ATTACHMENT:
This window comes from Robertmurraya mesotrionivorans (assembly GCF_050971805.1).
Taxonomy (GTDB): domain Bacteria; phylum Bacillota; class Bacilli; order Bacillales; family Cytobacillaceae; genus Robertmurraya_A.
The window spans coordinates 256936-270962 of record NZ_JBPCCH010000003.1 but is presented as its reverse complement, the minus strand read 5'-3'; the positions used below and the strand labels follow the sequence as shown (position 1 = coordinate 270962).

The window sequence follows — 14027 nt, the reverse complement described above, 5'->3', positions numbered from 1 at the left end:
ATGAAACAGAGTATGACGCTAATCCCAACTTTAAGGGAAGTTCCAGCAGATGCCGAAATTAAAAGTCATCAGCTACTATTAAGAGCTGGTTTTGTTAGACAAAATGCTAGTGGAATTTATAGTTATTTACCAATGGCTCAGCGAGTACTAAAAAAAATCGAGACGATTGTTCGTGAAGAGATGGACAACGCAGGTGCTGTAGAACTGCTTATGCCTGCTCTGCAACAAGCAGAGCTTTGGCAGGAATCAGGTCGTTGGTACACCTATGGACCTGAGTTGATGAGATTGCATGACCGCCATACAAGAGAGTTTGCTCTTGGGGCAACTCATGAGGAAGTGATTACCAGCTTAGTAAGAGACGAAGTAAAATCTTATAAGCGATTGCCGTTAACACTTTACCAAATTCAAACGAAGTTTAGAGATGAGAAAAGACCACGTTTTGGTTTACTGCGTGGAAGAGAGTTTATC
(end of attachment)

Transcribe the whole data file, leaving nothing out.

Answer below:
This window comes from Robertmurraya mesotrionivorans (assembly GCF_050971805.1).
Taxonomy (GTDB): domain Bacteria; phylum Bacillota; class Bacilli; order Bacillales; family Cytobacillaceae; genus Robertmurraya_A.
The window spans coordinates 256936-270962 of record NZ_JBPCCH010000003.1 but is presented as its reverse complement, the minus strand read 5'-3'; the positions used below and the strand labels follow the sequence as shown (position 1 = coordinate 270962).

The window sequence follows — 14027 nt, the reverse complement described above, 5'->3', positions numbered from 1 at the left end:
ATGAAACAGAGTATGACGCTAATCCCAACTTTAAGGGAAGTTCCAGCAGATGCCGAAATTAAAAGTCATCAGCTACTATTAAGAGCTGGTTTTGTTAGACAAAATGCTAGTGGAATTTATAGTTATTTACCAATGGCTCAGCGAGTACTAAAAAAAATCGAGACGATTGTTCGTGAAGAGATGGACAACGCAGGTGCTGTAGAACTGCTTATGCCTGCTCTGCAACAAGCAGAGCTTTGGCAGGAATCAGGTCGTTGGTACACCTATGGACCTGAGTTGATGAGATTGCATGACCGCCATACAAGAGAGTTTGCTCTTGGGGCAACTCATGAGGAAGTGATTACCAGCTTAGTAAGAGACGAAGTAAAATCTTATAAGCGATTGCCGTTAACACTTTACCAAATTCAAACGAAGTTTAGAGATGAGAAAAGACCACGTTTTGGTTTACTGCGTGGAAGAGAGTTTATC